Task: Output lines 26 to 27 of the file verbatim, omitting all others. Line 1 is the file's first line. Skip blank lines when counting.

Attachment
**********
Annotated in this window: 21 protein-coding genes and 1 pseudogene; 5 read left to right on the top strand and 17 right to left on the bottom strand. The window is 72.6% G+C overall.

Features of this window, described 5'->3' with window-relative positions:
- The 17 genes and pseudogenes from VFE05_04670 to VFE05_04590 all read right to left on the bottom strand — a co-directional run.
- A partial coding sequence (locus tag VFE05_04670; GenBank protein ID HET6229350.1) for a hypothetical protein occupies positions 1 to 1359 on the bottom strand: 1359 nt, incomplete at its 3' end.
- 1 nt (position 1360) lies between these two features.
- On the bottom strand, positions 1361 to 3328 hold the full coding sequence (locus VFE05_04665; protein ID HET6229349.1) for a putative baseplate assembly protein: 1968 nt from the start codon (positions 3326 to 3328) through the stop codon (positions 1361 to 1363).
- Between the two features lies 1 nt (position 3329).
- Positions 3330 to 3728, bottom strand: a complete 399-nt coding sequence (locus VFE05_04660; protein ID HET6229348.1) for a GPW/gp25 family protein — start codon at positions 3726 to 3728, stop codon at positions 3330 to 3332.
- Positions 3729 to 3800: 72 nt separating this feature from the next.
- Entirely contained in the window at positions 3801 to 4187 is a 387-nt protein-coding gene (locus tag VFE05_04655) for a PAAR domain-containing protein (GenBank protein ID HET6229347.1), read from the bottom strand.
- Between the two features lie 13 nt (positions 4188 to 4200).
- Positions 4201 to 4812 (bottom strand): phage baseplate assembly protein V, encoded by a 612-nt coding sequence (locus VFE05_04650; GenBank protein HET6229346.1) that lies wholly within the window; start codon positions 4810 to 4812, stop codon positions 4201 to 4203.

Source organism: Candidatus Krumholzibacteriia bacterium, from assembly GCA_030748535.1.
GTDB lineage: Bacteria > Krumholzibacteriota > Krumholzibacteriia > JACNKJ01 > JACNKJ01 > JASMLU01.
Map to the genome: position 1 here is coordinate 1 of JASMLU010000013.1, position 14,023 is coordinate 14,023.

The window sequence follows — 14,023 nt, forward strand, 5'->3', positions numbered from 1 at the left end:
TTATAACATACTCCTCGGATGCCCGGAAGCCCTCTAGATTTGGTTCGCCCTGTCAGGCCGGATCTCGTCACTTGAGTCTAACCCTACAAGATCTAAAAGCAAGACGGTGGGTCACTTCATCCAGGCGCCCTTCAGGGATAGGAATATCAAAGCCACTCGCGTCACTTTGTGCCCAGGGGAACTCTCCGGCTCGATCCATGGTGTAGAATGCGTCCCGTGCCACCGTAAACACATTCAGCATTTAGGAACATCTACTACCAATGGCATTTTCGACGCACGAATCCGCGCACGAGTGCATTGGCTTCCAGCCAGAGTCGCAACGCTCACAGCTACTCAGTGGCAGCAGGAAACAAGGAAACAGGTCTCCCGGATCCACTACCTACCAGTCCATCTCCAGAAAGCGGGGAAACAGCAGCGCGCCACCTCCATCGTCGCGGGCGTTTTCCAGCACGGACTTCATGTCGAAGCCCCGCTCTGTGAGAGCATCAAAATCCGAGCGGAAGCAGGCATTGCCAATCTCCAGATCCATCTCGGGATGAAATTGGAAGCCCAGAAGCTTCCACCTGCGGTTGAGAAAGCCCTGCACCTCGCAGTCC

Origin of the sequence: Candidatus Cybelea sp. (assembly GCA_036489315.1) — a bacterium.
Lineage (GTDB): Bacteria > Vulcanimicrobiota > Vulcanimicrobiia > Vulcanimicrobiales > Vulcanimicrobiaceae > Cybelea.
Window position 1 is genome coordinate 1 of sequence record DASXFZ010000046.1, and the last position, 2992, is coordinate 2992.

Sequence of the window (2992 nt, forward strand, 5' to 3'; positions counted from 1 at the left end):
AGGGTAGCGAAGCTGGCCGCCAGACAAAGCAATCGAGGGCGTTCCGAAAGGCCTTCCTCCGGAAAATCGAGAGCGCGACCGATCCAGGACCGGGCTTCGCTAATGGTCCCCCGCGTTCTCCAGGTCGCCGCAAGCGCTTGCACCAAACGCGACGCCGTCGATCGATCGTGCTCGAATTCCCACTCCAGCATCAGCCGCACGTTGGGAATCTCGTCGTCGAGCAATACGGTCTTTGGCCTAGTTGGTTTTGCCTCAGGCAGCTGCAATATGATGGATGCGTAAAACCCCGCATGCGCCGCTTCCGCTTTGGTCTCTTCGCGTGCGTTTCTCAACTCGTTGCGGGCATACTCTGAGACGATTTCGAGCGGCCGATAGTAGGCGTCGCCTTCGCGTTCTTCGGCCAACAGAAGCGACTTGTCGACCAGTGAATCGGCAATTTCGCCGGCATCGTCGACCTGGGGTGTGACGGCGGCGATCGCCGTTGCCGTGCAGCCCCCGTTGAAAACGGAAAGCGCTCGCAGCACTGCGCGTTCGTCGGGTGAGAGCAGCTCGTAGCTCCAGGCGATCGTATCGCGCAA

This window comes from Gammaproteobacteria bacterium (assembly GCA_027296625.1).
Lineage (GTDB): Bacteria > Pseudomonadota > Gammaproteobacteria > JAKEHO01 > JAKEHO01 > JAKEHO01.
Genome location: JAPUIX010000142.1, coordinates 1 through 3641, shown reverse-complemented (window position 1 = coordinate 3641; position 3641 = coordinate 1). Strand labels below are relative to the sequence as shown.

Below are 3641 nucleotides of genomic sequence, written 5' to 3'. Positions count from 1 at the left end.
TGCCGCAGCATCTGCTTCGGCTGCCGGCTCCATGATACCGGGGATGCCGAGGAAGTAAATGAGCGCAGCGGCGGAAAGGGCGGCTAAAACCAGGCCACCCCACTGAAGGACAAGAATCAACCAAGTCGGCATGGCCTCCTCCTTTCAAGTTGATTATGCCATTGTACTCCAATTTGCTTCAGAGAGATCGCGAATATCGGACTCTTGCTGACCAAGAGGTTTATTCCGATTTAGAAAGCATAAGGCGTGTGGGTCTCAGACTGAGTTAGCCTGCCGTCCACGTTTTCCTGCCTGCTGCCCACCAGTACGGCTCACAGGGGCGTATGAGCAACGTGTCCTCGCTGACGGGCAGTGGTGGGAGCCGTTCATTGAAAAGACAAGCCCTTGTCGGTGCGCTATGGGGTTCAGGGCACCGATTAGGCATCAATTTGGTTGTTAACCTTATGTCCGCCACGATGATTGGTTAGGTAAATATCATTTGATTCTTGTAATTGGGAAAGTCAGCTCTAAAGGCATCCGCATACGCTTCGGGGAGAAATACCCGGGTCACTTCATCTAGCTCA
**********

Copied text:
Below are 3641 nucleotides of genomic sequence, written 5' to 3'. Positions count from 1 at the left end.
TGCCGCAGCATCTGCTTCGGCTGCCGGCTCCATGATACCGGGGATGCCGAGGAAGTAAATGAGCGCAGCGGCGGAAAGGGCGGCTAAAACCAGGCCACCCCACTGAAGGACAAGAATCAACCAAGTCGGCATGGCCTCCTCCTTTCAAGTTGATTATGCCATTGTACTCCAATTTGCTTCAGAGAGATCGCGAATATCGGACTCTTGCTGACCAAGAGGTTTATTCCGATTTAGAAAGCATAAGGCGTGTGGGTCTCAGACTGAGTTAGCCTGCCGTCCACGTTTTCCTGCCTGCTGCCCACCAGTACGGCTCACAGGGGCGTATGAGCAACGTGTCCTCGCTGACGGGCAGTGGTGGGAGCCGTTCATTGAAAAGACAAGCCCTTGTCGGTGCGCTATGGGGTTCAGGGCACCGATTAGGCATCAATTTGGTTGTTAACCTTATGTCCGCCACGATGATTGGTTAGGTAAATATCATTTGATTCTTGTAATTGGGAAAGTCAGCTCTAAAGGCATCCGCATACGCTTCGGGGAGAAATACCCGGGTCACTTCATCTAGCTCA